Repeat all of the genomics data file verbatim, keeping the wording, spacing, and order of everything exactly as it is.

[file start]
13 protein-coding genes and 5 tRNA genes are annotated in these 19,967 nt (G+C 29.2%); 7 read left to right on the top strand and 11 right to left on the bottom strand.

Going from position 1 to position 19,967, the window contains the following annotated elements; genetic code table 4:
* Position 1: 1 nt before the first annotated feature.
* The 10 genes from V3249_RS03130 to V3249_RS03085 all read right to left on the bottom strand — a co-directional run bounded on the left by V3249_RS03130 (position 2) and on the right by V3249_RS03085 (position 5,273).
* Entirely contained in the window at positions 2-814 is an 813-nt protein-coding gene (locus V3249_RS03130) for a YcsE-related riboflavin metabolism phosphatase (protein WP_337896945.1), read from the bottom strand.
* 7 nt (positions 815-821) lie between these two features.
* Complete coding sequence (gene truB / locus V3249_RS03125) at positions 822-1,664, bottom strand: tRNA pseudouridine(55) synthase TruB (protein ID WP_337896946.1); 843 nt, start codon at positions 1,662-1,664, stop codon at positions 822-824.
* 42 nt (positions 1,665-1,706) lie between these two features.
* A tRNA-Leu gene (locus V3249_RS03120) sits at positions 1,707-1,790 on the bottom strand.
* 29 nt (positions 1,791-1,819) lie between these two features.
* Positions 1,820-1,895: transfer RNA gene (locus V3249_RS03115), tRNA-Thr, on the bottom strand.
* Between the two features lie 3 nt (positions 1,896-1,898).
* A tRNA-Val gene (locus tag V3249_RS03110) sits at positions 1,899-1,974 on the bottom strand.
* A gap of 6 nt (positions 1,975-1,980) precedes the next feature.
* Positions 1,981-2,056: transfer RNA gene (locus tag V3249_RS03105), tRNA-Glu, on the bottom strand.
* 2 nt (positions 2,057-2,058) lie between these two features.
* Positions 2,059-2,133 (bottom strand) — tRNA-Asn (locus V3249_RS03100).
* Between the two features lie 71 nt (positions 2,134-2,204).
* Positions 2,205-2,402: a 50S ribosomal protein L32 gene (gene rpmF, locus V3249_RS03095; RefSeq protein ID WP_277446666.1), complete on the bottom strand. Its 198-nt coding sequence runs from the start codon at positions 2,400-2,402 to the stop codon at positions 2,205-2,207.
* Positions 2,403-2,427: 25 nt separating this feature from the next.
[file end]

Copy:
13 protein-coding genes and 5 tRNA genes are annotated in these 19,967 nt (G+C 29.2%); 7 read left to right on the top strand and 11 right to left on the bottom strand.

Going from position 1 to position 19,967, the window contains the following annotated elements; genetic code table 4:
* Position 1: 1 nt before the first annotated feature.
* The 10 genes from V3249_RS03130 to V3249_RS03085 all read right to left on the bottom strand — a co-directional run bounded on the left by V3249_RS03130 (position 2) and on the right by V3249_RS03085 (position 5,273).
* Entirely contained in the window at positions 2-814 is an 813-nt protein-coding gene (locus V3249_RS03130) for a YcsE-related riboflavin metabolism phosphatase (protein WP_337896945.1), read from the bottom strand.
* 7 nt (positions 815-821) lie between these two features.
* Complete coding sequence (gene truB / locus V3249_RS03125) at positions 822-1,664, bottom strand: tRNA pseudouridine(55) synthase TruB (protein ID WP_337896946.1); 843 nt, start codon at positions 1,662-1,664, stop codon at positions 822-824.
* 42 nt (positions 1,665-1,706) lie between these two features.
* A tRNA-Leu gene (locus V3249_RS03120) sits at positions 1,707-1,790 on the bottom strand.
* 29 nt (positions 1,791-1,819) lie between these two features.
* Positions 1,820-1,895: transfer RNA gene (locus V3249_RS03115), tRNA-Thr, on the bottom strand.
* Between the two features lie 3 nt (positions 1,896-1,898).
* A tRNA-Val gene (locus tag V3249_RS03110) sits at positions 1,899-1,974 on the bottom strand.
* A gap of 6 nt (positions 1,975-1,980) precedes the next feature.
* Positions 1,981-2,056: transfer RNA gene (locus tag V3249_RS03105), tRNA-Glu, on the bottom strand.
* 2 nt (positions 2,057-2,058) lie between these two features.
* Positions 2,059-2,133 (bottom strand) — tRNA-Asn (locus V3249_RS03100).
* Between the two features lie 71 nt (positions 2,134-2,204).
* Positions 2,205-2,402: a 50S ribosomal protein L32 gene (gene rpmF, locus V3249_RS03095; RefSeq protein ID WP_277446666.1), complete on the bottom strand. Its 198-nt coding sequence runs from the start codon at positions 2,400-2,402 to the stop codon at positions 2,205-2,207.
* Positions 2,403-2,427: 25 nt separating this feature from the next.